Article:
I saw some of those text messages [Carter sent in the days leading up to Roy’s death]: “it’s now or never,” “drink bleach.” I just knew that there was a crazy story behind those text messages. I wanted to dedicate years of my life thinking about what the story was behind those few sentences. Because we all, at some point, have been Michelle if somebody’s reached out to us. We’ve been Conrad Roy and we’ve struggled with mental health issues, and we’ve reached out to others. Mental health is something that I really want to think about: how we really, as a culture, have evolved our understanding of what it means to be mentally ill, what it means to be seeking help, and how we do those things.

How aware were you of her mental health issues prior to shooting this film, and how much do you buy the defense’s argument that Michelle was just as much at risk and damaged by mental illness as Conrad was?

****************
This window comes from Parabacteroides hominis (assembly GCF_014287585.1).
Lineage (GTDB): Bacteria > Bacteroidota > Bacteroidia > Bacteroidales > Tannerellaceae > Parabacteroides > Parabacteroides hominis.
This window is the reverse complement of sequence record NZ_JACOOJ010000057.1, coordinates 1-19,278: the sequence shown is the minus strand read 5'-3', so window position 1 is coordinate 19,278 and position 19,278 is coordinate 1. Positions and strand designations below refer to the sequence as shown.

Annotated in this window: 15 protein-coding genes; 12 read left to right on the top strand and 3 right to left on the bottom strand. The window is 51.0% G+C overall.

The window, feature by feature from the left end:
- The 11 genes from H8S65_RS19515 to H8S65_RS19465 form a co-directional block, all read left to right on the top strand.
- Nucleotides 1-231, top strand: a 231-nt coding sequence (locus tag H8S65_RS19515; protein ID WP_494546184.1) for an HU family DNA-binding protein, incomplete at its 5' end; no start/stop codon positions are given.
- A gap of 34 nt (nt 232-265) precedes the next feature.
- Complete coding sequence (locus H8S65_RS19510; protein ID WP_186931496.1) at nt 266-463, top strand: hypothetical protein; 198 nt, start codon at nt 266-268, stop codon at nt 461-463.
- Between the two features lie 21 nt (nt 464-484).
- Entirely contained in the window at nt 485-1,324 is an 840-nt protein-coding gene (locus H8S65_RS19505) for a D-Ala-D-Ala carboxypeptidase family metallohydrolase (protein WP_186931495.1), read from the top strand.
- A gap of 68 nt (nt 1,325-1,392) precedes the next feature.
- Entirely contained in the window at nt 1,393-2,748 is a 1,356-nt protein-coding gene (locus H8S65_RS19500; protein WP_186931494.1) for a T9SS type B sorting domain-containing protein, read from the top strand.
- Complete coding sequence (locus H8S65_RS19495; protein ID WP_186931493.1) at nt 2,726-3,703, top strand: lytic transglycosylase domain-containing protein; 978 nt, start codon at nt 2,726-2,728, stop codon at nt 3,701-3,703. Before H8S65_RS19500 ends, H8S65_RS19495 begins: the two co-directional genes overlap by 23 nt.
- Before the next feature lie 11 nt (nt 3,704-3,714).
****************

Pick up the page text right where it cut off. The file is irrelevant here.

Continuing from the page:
I think I had a definite perception of Michelle that she was opportunistic, that she was potentially a sociopath. But in sitting through the trial every day, I think it became clear to me that the prosecutor’s argument for her motive — that she killed the guy, or convinced the guy to kill himself to become popular — is bullshit. It doesn’t really make sense. The defense argued she was somebody who was cutting, was consistently avoided by her social circle. She had an eating disorder, and she was somebody who checked into a mental health facility — McLean Hospital — months prior to Conrad killing himself. I mean, we all struggle with mental health, but I think it has to get to a pretty serious level if you are checked in at a hospital. That’s something that has been wrong as we discuss this case: the mental health aspect has fully been designated for Conrad Roy, who obviously consistently dealt with these issues, but I do believe that Michelle Carter did as well.